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Nigeria legends Kanu and Okocha hold the key to Afcon glory

The scene: With one game to go in the group stages of the 2008 Africa Cup of Nations in Ghana, Nigeria were staring elimination in the face.

An opening day loss to Cote d'Ivoire, coupled with Mali's 1-0 win over Benin, was followed by a 0-0 draw with Mali which left the Super Eagles with just one point going into the final round of group games, and facing the very real prospect of an embarrassing early exit.

The Nigerians, under the tutelage of German Berti Vogts, not only needed to beat Benin, but also needed Cote d'Ivoire to do them the favour of beating Mali.

Over at the Ohene Djan Stadium in Accra, the Ivoriens were holding up their end of the bargain, with Didier Drogba having found the net within the opening 10 minutes. But Nigeria were huffing and puffing against the group's whipping boys, failing to even get a shot on target in the opening 45 minutes.

Tensions were rising on the Nigeria bench, and at half time skipper Nwankwo Kanu gave a rousing team talk in the dressing room. After the restart, he moved to replace Vogts on the touchline, restlessly prowling the technical area while shouting instructions at every turn.

Nigeria eventually won 2-0 and advanced. Kanu's influence had proved to be a big reason for the win.

Since his international retirement in 2010, the Nigeria legend has been named team ambassador and has carried on in the same inspiring manner, most recently at the 2018 World Cup in Russia.

There, he was in the dressing and the tunnel, shaking hands and embracing every player before they ran out on the pitch to claim a 2-0 win over Iceland.

So it's only fitting that last week Kanu, along with former international teammates Austin Okocha and Tijani Babangida, were officially appointed Super Eagles scouts and motivators.

"Okocha, Kanu and Babangida served Nigeria meritoriously as players and we believe they have the capacity to excel in this particular assignment.

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"They will also serve as role models for our young team in Egypt," NFF General Secretary Mohammed Sanusi said in a statement.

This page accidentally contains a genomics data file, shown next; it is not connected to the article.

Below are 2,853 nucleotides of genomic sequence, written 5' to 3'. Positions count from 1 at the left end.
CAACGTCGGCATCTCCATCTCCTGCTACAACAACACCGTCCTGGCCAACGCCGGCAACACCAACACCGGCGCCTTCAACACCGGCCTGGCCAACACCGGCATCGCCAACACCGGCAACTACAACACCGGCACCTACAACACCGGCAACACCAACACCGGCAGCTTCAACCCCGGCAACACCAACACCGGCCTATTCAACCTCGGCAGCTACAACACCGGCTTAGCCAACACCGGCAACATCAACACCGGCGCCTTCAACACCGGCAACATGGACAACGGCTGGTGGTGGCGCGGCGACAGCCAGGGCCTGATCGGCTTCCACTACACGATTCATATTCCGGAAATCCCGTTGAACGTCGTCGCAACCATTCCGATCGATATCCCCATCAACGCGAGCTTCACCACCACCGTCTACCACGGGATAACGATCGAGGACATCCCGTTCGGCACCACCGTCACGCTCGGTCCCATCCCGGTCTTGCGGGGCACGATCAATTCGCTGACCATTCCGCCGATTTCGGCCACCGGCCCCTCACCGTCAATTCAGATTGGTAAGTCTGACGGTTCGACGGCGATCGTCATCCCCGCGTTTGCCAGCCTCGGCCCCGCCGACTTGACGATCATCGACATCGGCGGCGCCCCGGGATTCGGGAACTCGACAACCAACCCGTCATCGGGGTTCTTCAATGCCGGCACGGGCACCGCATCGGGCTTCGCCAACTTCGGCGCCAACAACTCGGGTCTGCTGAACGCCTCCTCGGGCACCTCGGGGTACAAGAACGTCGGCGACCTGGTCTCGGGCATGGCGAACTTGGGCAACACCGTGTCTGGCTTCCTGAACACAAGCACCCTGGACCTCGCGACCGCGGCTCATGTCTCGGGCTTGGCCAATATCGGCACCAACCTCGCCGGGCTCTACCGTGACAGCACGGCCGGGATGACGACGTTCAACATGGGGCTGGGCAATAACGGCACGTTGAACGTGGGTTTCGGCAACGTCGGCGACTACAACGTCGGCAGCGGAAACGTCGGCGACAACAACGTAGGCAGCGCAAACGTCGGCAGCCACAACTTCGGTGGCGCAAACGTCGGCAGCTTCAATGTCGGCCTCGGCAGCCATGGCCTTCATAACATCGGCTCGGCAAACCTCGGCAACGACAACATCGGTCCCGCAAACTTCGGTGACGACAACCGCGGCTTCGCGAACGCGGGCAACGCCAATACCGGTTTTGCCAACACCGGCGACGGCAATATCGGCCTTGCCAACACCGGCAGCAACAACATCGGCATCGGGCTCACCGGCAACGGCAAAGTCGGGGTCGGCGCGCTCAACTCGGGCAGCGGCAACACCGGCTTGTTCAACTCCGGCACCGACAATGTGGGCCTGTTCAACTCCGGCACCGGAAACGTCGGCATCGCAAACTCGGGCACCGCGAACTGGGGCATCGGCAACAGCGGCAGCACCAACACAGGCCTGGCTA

Okocha, for his part, has shown with his broadcast stints that his understanding of the game is just as captivating as his skills on the field were.

All three have been saddled with the twin tasks of providing opposition scouting for coach Gernot Rohr during Afcon, as well as motivating the players with their status as revered former internationals.

Kanu says the appointment was needed to help the team as they return to the Nations Cup for the first time in six years.

"I have been doing this for a long time even without official recognition," he told ESPN. "In 2013, I was with the team at their training sessions, at their hotel and in the dressing room. I encouraged them, pushed them and God helped us, we won the Nations Cup.

"At the World Cup in Brazil I was also there, and last year in Russia, I was with the players in the tunnel. So it is something I have been doing for my country. It is a fantastic one now that it is official, being a scout and motivational figure.

"We cannot just sit back. The more we can get close, the more we can help them out and maybe that is what they need to go that one step further."

Rohr agreed, even though he conceded that he was not consulted prior to the appointments, telling ESPN: "I didn't request and I have not been consulted about this.

"But I am always happy when former great players want to help the national team."

The appointment has received praise in many quarters, especially from former players, and appears to be an indication of the NFF's embracing of former internationals.

More than that, it is exactly the sort of below-the-surface action that this young Super Eagles team might need to build their character, especially if veteran captain John Obi Mikel does not make the squad after having failed to take part in a single qualifier.

Questions remain, however, as to how the trio will fit into the current set up, although Rohr stayed diplomatic in assessing the problem.

"We have already our professional scouting team, we have already analyzed our opponents. But during the competition there are a lot of games to watch and I am happy to have my friends Jay Jay and Kanu to help us."

Kanu was just as keen to not rock the boat: "It is not like the legends will come in and take over from the coaches or something like that but anything that will help the national team, why not?"

But there was one area where Kanu was pulling no punches. He questioned why the same had not been done for the women's team, who are heading to France for the World Cup in June, at about the same time as the men are taking part at the Nations Cup.

He said: "This is football. It is men and women. We should do whatever it is we have to do to make sure we are on top of our game. And if this will help, why not?

"The trouble is that we don't even value our women's team. We don't appreciate them and the legends who have made women football famous and worked hard for the country, we don't appreciate them.

"We need to pay attention to that. If we can do this for the men's team, then we should do the same for the women too."

As the favoured sons, Nigeria's men will benefit from having past greats not only looking for weaknesses in the opposition, but rooting out and eliminating weaknesses in themselves.

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